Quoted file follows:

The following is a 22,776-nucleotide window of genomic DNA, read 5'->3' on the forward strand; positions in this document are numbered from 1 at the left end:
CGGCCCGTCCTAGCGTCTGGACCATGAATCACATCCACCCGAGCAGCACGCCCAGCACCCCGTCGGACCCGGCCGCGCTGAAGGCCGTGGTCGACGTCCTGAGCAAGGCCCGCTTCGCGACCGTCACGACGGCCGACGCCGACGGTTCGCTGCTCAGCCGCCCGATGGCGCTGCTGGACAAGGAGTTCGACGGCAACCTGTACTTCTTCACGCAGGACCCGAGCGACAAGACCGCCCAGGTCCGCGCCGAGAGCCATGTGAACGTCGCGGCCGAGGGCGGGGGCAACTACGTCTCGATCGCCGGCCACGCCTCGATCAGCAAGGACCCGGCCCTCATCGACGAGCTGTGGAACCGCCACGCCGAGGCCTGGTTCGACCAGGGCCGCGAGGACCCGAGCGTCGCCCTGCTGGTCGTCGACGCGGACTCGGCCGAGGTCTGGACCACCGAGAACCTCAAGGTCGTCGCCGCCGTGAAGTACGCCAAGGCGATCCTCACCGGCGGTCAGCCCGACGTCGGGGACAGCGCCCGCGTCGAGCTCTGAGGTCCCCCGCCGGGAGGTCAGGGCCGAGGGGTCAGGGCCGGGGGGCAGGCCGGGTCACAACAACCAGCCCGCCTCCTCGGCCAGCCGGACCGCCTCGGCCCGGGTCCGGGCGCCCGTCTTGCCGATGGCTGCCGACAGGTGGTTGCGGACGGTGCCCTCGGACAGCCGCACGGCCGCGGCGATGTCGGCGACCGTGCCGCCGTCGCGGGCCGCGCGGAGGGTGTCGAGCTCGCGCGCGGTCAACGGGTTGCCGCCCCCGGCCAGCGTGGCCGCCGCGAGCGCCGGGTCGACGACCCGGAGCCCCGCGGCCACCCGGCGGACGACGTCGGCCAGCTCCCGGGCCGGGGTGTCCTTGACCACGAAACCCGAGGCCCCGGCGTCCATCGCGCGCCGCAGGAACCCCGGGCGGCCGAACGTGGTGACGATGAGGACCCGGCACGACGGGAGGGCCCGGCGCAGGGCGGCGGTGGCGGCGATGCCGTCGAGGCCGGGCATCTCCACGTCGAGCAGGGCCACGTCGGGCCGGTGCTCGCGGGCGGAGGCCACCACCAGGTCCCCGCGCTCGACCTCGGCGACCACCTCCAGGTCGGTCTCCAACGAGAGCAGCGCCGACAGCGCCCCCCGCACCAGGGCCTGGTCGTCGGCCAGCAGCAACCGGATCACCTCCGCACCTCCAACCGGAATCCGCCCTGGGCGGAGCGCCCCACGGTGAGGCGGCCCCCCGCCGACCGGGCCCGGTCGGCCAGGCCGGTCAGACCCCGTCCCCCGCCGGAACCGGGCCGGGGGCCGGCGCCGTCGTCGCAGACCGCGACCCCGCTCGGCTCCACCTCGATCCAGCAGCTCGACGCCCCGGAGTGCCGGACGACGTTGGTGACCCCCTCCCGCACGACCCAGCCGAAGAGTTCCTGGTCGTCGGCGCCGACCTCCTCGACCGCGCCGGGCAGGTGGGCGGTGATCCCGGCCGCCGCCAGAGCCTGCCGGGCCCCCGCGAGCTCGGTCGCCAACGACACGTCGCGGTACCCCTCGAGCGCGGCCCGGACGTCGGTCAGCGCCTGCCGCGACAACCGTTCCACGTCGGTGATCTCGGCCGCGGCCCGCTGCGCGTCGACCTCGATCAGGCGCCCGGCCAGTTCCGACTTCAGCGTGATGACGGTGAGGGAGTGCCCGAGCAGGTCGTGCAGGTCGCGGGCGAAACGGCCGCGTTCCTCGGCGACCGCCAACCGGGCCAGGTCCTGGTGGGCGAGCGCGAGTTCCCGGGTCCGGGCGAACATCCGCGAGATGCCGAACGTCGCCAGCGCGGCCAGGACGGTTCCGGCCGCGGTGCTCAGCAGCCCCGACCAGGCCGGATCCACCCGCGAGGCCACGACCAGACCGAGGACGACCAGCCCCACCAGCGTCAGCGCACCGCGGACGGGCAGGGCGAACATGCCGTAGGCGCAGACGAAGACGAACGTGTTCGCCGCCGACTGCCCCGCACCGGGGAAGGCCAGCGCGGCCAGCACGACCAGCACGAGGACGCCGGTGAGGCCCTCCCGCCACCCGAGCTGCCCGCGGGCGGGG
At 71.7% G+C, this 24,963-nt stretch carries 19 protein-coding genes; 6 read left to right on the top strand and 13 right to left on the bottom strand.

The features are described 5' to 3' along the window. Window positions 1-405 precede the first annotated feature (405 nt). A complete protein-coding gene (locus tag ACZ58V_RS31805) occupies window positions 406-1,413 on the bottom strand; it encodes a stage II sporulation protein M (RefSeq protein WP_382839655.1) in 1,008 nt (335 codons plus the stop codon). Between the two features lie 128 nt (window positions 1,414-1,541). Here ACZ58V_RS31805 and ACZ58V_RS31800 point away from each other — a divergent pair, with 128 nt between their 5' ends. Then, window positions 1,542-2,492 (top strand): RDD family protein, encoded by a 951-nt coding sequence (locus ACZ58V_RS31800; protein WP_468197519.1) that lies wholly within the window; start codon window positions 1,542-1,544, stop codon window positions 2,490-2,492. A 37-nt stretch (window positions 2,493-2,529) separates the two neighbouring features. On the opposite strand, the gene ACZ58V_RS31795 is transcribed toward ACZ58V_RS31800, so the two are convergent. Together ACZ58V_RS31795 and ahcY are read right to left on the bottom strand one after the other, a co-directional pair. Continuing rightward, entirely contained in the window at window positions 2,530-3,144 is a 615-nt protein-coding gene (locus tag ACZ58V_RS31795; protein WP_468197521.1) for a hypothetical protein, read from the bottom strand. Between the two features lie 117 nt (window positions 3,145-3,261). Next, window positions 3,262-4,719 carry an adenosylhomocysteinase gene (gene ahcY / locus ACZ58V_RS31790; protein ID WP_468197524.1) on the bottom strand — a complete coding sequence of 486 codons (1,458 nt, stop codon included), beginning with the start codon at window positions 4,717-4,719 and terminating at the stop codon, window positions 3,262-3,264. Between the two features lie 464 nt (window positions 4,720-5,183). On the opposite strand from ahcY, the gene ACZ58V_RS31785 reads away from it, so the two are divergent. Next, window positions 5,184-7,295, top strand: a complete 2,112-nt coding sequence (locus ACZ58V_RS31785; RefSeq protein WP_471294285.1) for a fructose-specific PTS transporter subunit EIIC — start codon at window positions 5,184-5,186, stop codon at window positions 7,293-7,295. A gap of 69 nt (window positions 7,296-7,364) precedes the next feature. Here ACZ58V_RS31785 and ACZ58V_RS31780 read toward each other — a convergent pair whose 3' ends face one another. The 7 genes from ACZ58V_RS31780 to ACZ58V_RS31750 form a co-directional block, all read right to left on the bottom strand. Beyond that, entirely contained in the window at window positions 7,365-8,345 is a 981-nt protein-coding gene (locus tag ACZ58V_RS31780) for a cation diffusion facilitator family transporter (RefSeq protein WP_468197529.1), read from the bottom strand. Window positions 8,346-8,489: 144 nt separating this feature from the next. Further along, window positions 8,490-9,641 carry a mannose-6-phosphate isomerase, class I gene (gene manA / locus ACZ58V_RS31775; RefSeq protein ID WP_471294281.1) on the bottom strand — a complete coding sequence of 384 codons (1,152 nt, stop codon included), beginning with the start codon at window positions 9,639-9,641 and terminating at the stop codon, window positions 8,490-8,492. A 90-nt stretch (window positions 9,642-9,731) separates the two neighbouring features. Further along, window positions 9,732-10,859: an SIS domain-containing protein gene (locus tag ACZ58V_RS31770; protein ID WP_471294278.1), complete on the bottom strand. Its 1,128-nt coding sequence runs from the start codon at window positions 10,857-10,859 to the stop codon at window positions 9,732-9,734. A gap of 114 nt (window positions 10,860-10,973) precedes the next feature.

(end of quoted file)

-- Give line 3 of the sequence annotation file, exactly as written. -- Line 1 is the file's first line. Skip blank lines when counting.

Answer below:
At 71.7% G+C, this 24,963-nt stretch carries 19 protein-coding genes; 6 read left to right on the top strand and 13 right to left on the bottom strand.